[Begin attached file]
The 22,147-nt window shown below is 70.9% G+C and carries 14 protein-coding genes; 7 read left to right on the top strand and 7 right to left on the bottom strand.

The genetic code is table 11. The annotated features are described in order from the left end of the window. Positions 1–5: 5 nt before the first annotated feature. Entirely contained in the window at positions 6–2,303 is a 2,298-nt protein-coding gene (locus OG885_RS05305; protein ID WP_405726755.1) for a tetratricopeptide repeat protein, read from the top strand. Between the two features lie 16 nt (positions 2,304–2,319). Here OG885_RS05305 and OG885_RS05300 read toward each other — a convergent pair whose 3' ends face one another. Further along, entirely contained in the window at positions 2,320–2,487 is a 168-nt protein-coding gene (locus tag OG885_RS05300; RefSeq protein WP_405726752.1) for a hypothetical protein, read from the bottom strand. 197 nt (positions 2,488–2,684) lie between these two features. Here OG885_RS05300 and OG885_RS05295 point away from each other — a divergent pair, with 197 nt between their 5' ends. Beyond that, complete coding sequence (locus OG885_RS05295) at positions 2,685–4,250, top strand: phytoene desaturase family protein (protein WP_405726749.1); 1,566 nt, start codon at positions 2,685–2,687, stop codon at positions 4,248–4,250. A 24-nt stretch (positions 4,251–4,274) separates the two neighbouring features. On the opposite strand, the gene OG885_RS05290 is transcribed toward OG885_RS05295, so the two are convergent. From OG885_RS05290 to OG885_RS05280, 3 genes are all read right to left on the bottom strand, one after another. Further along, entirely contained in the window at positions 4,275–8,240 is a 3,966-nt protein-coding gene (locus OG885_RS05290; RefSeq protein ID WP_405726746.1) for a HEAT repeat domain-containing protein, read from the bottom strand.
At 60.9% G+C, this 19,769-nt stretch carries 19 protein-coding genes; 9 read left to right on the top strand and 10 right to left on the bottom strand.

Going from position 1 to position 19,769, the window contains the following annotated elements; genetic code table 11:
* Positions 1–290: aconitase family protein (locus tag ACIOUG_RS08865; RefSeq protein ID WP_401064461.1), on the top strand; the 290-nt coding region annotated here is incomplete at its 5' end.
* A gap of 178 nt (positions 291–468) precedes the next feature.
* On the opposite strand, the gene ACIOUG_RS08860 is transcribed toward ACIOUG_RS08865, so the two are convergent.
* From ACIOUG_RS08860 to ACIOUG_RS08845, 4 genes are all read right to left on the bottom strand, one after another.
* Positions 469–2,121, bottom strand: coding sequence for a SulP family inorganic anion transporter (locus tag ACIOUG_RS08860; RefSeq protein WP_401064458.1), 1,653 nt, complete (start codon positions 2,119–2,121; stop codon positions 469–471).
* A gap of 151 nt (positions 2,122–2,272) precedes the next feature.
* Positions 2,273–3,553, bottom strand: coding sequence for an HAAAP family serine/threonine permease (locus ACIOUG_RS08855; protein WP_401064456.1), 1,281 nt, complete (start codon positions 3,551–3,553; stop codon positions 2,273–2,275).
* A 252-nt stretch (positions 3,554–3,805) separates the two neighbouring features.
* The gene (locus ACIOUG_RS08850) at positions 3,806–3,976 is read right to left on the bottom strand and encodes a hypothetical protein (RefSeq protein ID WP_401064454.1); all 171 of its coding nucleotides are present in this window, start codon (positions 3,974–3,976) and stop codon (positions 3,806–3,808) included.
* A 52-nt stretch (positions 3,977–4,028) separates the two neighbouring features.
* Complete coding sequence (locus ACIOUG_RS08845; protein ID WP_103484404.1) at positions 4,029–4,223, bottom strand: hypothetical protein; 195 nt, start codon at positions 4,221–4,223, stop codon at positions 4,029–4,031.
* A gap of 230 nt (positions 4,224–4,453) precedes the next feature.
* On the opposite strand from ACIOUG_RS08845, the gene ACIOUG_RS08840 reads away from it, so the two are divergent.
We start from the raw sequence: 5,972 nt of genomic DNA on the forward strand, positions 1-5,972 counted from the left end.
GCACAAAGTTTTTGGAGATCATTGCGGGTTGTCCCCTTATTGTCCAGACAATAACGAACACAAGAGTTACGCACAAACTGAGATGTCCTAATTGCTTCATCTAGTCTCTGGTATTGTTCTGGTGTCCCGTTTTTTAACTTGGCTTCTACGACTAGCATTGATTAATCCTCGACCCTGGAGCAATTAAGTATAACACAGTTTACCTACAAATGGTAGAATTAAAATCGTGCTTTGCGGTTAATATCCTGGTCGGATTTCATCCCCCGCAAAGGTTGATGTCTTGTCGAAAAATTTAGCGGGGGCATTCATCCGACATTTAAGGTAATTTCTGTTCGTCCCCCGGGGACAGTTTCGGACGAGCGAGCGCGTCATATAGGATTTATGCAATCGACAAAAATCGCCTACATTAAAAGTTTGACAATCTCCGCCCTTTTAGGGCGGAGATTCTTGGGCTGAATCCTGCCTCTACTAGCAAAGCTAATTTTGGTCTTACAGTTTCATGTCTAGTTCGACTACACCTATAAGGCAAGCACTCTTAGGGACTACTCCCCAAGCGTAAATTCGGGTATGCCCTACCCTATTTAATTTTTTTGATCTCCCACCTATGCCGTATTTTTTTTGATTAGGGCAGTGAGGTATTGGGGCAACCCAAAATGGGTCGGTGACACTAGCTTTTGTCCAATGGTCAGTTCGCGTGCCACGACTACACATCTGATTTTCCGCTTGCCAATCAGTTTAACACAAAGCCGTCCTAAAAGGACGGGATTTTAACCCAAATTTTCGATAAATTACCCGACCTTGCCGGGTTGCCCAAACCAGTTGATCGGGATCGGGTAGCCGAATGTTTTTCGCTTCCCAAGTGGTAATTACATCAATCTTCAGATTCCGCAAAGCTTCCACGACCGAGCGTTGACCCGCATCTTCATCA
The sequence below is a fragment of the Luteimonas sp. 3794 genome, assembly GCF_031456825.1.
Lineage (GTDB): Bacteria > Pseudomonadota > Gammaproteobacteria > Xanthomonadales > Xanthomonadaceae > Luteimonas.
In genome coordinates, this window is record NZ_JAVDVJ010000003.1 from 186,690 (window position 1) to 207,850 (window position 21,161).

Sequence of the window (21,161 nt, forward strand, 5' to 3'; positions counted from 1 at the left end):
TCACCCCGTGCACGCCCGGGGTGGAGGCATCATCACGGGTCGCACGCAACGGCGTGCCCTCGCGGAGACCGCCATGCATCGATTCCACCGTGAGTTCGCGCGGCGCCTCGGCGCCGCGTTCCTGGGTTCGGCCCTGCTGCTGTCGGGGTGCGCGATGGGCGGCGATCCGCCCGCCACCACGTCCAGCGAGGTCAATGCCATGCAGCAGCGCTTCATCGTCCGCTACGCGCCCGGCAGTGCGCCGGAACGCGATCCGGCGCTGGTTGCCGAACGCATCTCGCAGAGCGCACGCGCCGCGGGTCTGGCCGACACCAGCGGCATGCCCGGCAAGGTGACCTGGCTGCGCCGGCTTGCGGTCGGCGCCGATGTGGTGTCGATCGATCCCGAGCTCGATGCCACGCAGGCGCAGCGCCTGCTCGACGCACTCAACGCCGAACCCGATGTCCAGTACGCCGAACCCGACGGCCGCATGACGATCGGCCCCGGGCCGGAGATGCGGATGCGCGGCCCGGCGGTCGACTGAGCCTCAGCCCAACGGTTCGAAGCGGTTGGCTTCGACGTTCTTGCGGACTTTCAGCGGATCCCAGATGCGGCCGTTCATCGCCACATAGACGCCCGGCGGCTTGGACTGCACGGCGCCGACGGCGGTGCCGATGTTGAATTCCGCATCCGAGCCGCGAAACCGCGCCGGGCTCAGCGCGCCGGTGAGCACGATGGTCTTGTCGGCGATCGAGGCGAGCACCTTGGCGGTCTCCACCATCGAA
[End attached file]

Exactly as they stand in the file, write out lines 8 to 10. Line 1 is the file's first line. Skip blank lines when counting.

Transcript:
* From ACIOUG_RS08860 to ACIOUG_RS08845, 4 genes are all read right to left on the bottom strand, one after another.
* Positions 469–2,121, bottom strand: coding sequence for a SulP family inorganic anion transporter (locus tag ACIOUG_RS08860; RefSeq protein WP_401064458.1), 1,653 nt, complete (start codon positions 2,119–2,121; stop codon positions 469–471).
* A gap of 151 nt (positions 2,122–2,272) precedes the next feature.